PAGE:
5 of 8 people found the following review helpful
More then just the Glutes guy,
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This review is from: Bodyweight Strength Training Anatomy (Kindle Edition)
This is a great book teaching to do the basic exercises properly. The illustrations are great about which exercise work which muscles. The exercises range from basic to advance. There is a meter at the top saying what lever the exercise is supposed to be set for.
One of the misconceptions I want to clear up. Yes we can all do press up, however as the author states there are dozens of variations of press up, a change as slight as changing from normal to knuckle press ups work different muscles. In this book Brent does give different variations (not every variant) ranging from popular to challenging. He does give a breakdown of how to work your way up to the Handstand press up by doing less challenging variants to strengthen muscles needed to pull the Handstand press up off. There are a lot of great tips like this to make body weight training more challenging either through repetitions, intensity, or by stringing different excises together.
He does give his advice into creating a personal training program, what to look for and what to try to avoid. Then he talks about exercises he recommends that work well together or complement each other; especially in the total body workout section.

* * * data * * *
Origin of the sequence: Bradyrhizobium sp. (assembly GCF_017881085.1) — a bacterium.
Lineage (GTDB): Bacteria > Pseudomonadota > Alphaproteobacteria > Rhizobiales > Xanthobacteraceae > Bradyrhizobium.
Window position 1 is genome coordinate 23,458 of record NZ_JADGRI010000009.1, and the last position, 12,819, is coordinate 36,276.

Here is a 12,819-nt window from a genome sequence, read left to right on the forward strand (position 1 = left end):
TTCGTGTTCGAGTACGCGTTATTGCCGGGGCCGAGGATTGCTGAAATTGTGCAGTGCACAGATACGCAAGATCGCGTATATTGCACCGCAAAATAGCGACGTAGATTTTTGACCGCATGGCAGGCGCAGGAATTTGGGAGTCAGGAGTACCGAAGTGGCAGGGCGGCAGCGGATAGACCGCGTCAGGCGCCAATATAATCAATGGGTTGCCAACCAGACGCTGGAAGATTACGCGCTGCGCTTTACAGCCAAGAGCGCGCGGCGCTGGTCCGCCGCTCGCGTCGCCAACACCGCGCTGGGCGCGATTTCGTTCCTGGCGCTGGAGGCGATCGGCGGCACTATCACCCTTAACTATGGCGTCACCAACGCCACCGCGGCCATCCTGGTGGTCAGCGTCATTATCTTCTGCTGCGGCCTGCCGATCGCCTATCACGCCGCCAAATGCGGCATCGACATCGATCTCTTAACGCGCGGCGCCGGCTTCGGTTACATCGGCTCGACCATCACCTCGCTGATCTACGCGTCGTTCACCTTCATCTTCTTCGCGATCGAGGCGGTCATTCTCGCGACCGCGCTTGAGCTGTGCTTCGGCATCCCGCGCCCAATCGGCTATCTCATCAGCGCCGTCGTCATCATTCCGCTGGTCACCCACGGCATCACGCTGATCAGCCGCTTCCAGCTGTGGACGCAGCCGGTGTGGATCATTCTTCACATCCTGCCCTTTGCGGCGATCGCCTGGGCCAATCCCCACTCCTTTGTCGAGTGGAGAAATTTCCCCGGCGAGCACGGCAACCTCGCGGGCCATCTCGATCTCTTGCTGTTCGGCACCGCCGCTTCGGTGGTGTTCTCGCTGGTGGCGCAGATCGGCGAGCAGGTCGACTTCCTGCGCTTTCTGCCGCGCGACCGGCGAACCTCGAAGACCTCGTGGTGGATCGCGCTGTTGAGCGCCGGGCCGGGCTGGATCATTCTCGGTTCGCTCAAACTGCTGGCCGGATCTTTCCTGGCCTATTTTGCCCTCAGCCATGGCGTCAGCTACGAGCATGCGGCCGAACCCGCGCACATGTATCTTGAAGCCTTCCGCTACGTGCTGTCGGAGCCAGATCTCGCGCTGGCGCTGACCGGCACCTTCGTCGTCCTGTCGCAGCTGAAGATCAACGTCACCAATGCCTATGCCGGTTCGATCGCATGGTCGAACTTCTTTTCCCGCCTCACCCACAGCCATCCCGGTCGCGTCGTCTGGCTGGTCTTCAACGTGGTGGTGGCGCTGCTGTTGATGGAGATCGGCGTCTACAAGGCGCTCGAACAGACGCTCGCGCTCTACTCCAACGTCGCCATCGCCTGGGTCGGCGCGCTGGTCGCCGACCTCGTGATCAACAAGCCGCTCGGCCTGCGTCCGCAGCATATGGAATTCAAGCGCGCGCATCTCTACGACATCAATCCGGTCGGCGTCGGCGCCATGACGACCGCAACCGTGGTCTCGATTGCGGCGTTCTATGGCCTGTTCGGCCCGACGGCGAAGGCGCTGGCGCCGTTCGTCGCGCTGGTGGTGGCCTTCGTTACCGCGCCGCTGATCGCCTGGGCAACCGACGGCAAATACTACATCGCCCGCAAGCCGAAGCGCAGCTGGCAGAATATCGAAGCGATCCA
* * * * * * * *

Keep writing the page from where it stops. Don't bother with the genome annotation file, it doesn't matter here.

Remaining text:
The largest section of the book is devoted to legs which does make sense as they are the biggest, and a core muscle groups; also in keeping with his reputation as the "Glutes guy". He does talk about the whole leg including the calf muscles, to the Glutes and everything in between. He does mention about joint safety and personal differences in body types and genetics. He talk about safety being first, but he does also recommend many exercises where people pull ups under tables or door frames. Maybe there are studier tables in America, but these exercise do not really appeal to me personally. I would recommend getting a pull up bar rather than this. I fairness he do say this as well if you are not happy with the sturdiness for the equipment you are using.
This book is great for anyone looking to train from home, if you are a specialised athlete and looking for a book improve you particular discipline this is probably not the best book, except learning through the illustrations to target specific muscles groups you might want to improve on. Having said that a number of gyms I have been in recent have been setting aside larger areas for functional or bodyweight training, so the information in this is useful. I would mainly recommend this book for people like me who do not have as much time as we used to get to the gym and want to train from home, or people who want to improve their personal and functional fitness.